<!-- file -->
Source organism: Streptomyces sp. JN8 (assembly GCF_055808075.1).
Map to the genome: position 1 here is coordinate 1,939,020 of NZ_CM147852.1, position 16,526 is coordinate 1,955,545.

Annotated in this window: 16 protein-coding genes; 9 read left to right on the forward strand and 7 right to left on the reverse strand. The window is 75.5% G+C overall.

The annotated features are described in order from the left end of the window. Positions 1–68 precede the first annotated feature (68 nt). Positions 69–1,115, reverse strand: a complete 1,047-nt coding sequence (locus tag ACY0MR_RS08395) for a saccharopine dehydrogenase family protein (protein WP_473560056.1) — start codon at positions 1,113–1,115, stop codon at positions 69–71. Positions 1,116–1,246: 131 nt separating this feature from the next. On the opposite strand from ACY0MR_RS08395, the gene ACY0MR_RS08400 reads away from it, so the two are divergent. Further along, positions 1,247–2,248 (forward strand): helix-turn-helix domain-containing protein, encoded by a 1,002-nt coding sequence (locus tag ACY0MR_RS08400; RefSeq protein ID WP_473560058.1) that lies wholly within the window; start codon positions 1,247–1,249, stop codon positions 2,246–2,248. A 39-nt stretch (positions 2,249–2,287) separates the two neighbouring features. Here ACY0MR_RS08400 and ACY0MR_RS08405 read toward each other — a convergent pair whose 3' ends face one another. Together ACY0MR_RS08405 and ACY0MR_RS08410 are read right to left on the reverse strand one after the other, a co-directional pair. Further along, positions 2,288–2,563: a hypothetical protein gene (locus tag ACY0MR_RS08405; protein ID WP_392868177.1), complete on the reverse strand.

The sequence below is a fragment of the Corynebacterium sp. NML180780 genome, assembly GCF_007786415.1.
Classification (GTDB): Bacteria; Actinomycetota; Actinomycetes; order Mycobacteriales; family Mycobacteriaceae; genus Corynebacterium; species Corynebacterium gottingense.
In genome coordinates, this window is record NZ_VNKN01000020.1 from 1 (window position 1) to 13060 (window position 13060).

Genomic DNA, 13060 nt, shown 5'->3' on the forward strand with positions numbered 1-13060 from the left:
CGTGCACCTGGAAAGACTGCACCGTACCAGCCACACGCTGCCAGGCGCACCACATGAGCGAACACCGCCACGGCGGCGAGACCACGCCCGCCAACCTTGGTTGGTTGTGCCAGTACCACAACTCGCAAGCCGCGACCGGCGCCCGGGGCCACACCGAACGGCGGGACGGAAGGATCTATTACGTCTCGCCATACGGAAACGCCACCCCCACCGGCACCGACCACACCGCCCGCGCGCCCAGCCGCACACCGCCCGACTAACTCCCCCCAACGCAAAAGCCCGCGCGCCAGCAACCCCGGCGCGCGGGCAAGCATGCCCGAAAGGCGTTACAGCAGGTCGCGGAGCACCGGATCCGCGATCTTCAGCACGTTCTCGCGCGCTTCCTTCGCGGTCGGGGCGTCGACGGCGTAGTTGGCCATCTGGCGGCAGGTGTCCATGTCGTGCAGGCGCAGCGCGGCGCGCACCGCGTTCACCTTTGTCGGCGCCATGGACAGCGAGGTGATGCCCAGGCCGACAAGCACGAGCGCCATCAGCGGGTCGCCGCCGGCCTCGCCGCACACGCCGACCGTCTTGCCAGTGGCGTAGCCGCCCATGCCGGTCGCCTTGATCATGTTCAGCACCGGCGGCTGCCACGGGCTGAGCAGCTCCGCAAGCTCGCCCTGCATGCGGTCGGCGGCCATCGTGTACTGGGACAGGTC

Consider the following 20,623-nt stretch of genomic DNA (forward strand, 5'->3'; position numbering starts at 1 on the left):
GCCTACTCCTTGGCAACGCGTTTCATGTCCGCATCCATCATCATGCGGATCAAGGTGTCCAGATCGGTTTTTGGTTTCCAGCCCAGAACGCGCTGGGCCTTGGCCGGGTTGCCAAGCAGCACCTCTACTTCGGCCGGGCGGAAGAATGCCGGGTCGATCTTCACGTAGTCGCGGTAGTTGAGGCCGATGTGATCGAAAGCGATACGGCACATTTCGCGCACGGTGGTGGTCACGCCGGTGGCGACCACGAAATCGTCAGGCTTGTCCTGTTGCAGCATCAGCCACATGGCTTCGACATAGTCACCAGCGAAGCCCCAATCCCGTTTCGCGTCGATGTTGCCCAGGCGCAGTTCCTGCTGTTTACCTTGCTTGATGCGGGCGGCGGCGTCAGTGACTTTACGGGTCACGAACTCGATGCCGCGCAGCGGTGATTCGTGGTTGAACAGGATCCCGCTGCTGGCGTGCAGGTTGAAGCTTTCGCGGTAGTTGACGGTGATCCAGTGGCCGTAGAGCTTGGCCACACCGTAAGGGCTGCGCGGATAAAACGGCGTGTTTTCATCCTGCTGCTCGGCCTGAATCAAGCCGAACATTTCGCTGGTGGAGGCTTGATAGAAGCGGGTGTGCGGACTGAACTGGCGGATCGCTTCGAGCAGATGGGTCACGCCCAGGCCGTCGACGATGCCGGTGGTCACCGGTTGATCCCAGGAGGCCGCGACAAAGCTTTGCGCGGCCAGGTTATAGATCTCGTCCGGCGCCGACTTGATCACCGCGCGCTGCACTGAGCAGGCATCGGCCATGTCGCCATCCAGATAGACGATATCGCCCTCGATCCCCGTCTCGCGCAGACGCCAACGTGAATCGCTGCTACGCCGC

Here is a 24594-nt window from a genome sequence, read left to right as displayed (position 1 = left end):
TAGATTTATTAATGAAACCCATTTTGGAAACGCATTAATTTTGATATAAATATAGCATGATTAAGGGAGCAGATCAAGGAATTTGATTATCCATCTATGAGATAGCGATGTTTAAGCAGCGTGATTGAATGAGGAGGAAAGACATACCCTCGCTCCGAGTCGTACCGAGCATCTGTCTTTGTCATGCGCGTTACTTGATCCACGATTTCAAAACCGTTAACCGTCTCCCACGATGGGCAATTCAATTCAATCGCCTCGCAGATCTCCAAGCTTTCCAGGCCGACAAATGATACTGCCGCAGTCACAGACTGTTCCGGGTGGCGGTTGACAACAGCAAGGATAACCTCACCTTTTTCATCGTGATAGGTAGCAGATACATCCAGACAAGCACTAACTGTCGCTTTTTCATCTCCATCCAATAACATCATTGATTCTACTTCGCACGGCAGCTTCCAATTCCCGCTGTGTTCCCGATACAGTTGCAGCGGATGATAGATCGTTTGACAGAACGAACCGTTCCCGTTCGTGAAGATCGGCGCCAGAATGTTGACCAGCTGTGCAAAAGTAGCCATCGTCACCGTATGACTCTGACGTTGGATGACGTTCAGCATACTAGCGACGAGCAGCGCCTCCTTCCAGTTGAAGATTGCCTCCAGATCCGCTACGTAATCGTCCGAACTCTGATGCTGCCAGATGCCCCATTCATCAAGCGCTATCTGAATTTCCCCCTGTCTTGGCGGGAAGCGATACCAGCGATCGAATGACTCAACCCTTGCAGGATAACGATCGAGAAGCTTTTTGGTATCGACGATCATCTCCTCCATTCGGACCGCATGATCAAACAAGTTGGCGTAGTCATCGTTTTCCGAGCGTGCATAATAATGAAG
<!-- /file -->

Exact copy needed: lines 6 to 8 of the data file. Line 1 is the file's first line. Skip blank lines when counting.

Classification (GTDB): Bacteria; Actinomycetota; Actinomycetes; order Mycobacteriales; family Mycobacteriaceae; genus Corynebacterium; species Corynebacterium gottingense.
In genome coordinates, this window is record NZ_VNKN01000020.1 from 1 (window position 1) to 13060 (window position 13060).

Genomic DNA, 13060 nt, shown 5'->3' on the forward strand with positions numbered 1-13060 from the left: